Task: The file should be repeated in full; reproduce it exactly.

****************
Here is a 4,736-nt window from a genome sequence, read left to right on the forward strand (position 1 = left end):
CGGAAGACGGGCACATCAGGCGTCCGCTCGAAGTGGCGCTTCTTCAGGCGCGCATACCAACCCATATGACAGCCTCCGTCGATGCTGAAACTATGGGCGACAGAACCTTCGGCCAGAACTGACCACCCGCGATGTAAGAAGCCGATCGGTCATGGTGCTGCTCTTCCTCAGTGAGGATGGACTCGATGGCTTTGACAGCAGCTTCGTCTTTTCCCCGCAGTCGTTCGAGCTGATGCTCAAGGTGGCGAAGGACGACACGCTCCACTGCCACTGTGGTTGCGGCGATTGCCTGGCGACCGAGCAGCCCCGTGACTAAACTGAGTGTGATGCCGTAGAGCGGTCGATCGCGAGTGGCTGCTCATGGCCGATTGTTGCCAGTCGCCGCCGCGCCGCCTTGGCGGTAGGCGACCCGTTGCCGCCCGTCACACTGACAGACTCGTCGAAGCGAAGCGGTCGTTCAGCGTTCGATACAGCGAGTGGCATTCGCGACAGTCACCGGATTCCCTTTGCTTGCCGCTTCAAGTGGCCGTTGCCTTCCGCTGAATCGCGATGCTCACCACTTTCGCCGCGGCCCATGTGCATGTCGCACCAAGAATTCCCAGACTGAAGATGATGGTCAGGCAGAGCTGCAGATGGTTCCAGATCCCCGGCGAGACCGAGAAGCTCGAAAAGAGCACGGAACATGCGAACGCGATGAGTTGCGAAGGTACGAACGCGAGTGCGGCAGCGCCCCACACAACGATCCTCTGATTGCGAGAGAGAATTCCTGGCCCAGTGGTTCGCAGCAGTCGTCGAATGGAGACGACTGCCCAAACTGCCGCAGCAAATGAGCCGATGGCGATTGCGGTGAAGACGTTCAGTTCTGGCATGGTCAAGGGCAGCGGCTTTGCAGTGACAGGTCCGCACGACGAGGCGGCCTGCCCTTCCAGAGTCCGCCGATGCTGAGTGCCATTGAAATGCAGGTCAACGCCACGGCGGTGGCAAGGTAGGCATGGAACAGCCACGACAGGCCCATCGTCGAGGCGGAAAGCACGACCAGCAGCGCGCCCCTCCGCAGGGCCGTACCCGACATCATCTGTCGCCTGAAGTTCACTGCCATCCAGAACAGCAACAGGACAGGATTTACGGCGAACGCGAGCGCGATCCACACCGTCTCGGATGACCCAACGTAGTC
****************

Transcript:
Here is a 4,736-nt window from a genome sequence, read left to right on the forward strand (position 1 = left end):
CGGAAGACGGGCACATCAGGCGTCCGCTCGAAGTGGCGCTTCTTCAGGCGCGCATACCAACCCATATGACAGCCTCCGTCGATGCTGAAACTATGGGCGACAGAACCTTCGGCCAGAACTGACCACCCGCGATGTAAGAAGCCGATCGGTCATGGTGCTGCTCTTCCTCAGTGAGGATGGACTCGATGGCTTTGACAGCAGCTTCGTCTTTTCCCCGCAGTCGTTCGAGCTGATGCTCAAGGTGGCGAAGGACGACACGCTCCACTGCCACTGTGGTTGCGGCGATTGCCTGGCGACCGAGCAGCCCCGTGACTAAACTGAGTGTGATGCCGTAGAGCGGTCGATCGCGAGTGGCTGCTCATGGCCGATTGTTGCCAGTCGCCGCCGCGCCGCCTTGGCGGTAGGCGACCCGTTGCCGCCCGTCACACTGACAGACTCGTCGAAGCGAAGCGGTCGTTCAGCGTTCGATACAGCGAGTGGCATTCGCGACAGTCACCGGATTCCCTTTGCTTGCCGCTTCAAGTGGCCGTTGCCTTCCGCTGAATCGCGATGCTCACCACTTTCGCCGCGGCCCATGTGCATGTCGCACCAAGAATTCCCAGACTGAAGATGATGGTCAGGCAGAGCTGCAGATGGTTCCAGATCCCCGGCGAGACCGAGAAGCTCGAAAAGAGCACGGAACATGCGAACGCGATGAGTTGCGAAGGTACGAACGCGAGTGCGGCAGCGCCCCACACAACGATCCTCTGATTGCGAGAGAGAATTCCTGGCCCAGTGGTTCGCAGCAGTCGTCGAATGGAGACGACTGCCCAAACTGCCGCAGCAAATGAGCCGATGGCGATTGCGGTGAAGACGTTCAGTTCTGGCATGGTCAAGGGCAGCGGCTTTGCAGTGACAGGTCCGCACGACGAGGCGGCCTGCCCTTCCAGAGTCCGCCGATGCTGAGTGCCATTGAAATGCAGGTCAACGCCACGGCGGTGGCAAGGTAGGCATGGAACAGCCACGACAGGCCCATCGTCGAGGCGGAAAGCACGACCAGCAGCGCGCCCCTCCGCAGGGCCGTACCCGACATCATCTGTCGCCTGAAGTTCACTGCCATCCAGAACAGCAACAGGACAGGATTTACGGCGAACGCGAGCGCGATCCACACCGTCTCGGATGACCCAACGTAGTC